Lotte Reiniger, the animator who made the oldest surviving animated feature, The Adventures of Prince Achmed, created this version of Hansel and Gretel in 1955. It uses her cutout silhouette technique.
Really frightening film adaptation of Goethe’s Der Erlkönig. Raymond Salvatore Harmon made this film that revels in the dark terror of fairy tales. It’s a densely layered film that conveys the sense of riding through the forest beautifully. Those trees keep going by and the dolls bounce along on their horse. Amazing! I love terrifying fairy tales! A child, held tight in his father’s arms, senses a supernatural being of some sort approaching. You’ve got to pay attention to this one right up to the end!
Once upon a time there was a woman whose only wish was to have a tiny little child. She had no idea where to get one, so she went to an old witch and asked her: “Please, old witch, tell me where I can get a tiny little child.”
“That is not so hard,” said the witch. “Plant this seed in the ground and see what happens.”
The woman paid the witch twelve gold coins and went home to plant the seed. No sooner was it in the ground than it started to sprout. A big beautiful flower grew up. It became a tulip that was ready to bloom.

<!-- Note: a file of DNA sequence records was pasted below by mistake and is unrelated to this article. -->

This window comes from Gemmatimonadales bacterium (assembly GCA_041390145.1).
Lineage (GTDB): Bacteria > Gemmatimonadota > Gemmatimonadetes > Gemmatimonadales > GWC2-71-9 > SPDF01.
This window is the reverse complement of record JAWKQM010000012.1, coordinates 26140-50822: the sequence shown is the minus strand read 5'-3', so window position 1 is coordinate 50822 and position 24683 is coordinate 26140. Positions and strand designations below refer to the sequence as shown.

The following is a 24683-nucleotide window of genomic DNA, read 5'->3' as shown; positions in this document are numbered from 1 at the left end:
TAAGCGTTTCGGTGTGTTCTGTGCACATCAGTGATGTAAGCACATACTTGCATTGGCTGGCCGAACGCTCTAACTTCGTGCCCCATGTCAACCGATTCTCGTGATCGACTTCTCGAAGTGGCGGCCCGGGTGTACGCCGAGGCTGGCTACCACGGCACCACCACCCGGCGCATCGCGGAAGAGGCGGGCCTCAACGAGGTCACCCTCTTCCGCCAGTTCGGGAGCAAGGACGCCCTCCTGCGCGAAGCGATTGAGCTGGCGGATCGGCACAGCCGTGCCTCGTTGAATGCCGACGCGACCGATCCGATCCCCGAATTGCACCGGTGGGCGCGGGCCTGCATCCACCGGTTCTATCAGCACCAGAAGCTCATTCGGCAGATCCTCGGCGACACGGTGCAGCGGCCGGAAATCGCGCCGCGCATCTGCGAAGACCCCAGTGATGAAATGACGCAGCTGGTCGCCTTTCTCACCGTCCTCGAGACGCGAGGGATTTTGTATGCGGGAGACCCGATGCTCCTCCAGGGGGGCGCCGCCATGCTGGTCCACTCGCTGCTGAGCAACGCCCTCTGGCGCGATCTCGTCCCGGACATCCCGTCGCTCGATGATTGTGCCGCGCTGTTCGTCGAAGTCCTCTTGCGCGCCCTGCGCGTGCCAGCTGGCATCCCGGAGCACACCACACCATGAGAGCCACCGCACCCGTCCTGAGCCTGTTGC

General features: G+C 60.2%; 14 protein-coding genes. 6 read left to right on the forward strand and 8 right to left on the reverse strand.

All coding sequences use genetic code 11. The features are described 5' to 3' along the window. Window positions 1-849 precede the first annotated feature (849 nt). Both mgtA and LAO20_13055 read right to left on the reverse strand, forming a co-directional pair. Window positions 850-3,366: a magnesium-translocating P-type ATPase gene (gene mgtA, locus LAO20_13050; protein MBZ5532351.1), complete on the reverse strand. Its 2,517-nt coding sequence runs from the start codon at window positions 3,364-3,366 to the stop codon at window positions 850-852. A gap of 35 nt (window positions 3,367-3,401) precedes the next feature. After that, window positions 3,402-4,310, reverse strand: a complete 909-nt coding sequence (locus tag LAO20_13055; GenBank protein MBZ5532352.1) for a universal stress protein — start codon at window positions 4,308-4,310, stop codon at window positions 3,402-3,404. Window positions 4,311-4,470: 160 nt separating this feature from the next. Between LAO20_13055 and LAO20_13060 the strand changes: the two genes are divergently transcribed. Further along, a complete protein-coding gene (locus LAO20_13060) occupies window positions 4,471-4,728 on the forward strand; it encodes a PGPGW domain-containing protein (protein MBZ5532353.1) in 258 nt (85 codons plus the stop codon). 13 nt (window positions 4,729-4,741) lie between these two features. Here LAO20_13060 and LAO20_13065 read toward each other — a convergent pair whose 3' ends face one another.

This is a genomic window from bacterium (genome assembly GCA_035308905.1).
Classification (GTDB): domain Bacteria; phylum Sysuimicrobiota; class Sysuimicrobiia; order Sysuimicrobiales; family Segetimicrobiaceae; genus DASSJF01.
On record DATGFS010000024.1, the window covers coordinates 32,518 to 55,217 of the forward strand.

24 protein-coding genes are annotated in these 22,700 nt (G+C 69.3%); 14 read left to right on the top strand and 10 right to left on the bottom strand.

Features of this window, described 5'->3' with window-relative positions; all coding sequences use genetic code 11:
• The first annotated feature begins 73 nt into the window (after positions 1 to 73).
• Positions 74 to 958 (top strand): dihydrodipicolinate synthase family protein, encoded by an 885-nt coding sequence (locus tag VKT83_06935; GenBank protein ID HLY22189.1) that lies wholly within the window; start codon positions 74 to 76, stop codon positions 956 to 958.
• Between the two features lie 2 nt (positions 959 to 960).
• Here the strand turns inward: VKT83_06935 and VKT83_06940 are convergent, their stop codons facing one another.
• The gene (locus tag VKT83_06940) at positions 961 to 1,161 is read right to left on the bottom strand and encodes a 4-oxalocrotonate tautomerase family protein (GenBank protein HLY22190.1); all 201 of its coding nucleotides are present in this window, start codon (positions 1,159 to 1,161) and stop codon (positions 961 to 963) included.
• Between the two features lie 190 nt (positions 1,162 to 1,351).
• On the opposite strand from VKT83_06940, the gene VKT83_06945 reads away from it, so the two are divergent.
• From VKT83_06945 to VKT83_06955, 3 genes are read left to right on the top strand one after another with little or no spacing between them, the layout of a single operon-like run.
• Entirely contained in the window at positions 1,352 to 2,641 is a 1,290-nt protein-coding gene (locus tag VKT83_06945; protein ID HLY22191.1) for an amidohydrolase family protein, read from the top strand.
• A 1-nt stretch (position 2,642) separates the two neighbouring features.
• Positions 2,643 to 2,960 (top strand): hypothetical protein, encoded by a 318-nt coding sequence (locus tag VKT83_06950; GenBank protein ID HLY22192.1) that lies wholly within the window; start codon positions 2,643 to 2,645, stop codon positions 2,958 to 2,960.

“What a lovely flower,” said the woman as she kissed the red and yellow petals that were closed so tightly. With a snap they opened and became a real tulip. In the center of the flower sat a tiny little girl. She was so beautiful and so delicate, and exactly one inch long.
Here is the Hans Christian Andersen story, The Emperor’s New Clothes, as told by the Toei Animation Company in Japan. It’s a limited animation in a sort of anime style that tells the story quite well.
This is an epic fairy tale that reworks the classic Grimm’s story, ‘The Water of Life,’ into a grand Nordic tale of magic, goddesses, fairies and heroes. Go on an epic quest with the young son of an emperor to find the magic of the Fairy of the Dawn.
Fairy of the Dawn
By John Brookes
There was once an emperor, very great and mighty, and he ruled over an empire so large that no one knew where it began and where it ended. But if nobody could tell the exact extent of his Sovereignty everybody was aware that the emperor’s right eye laughed, while his left eye wept. One or two men of valour had the courage to go and ask him the reason of this strange fact, but he only laughed and said nothing; and the reason of the deadly enmity between his two eyes was a secret only known to the Monarch himself.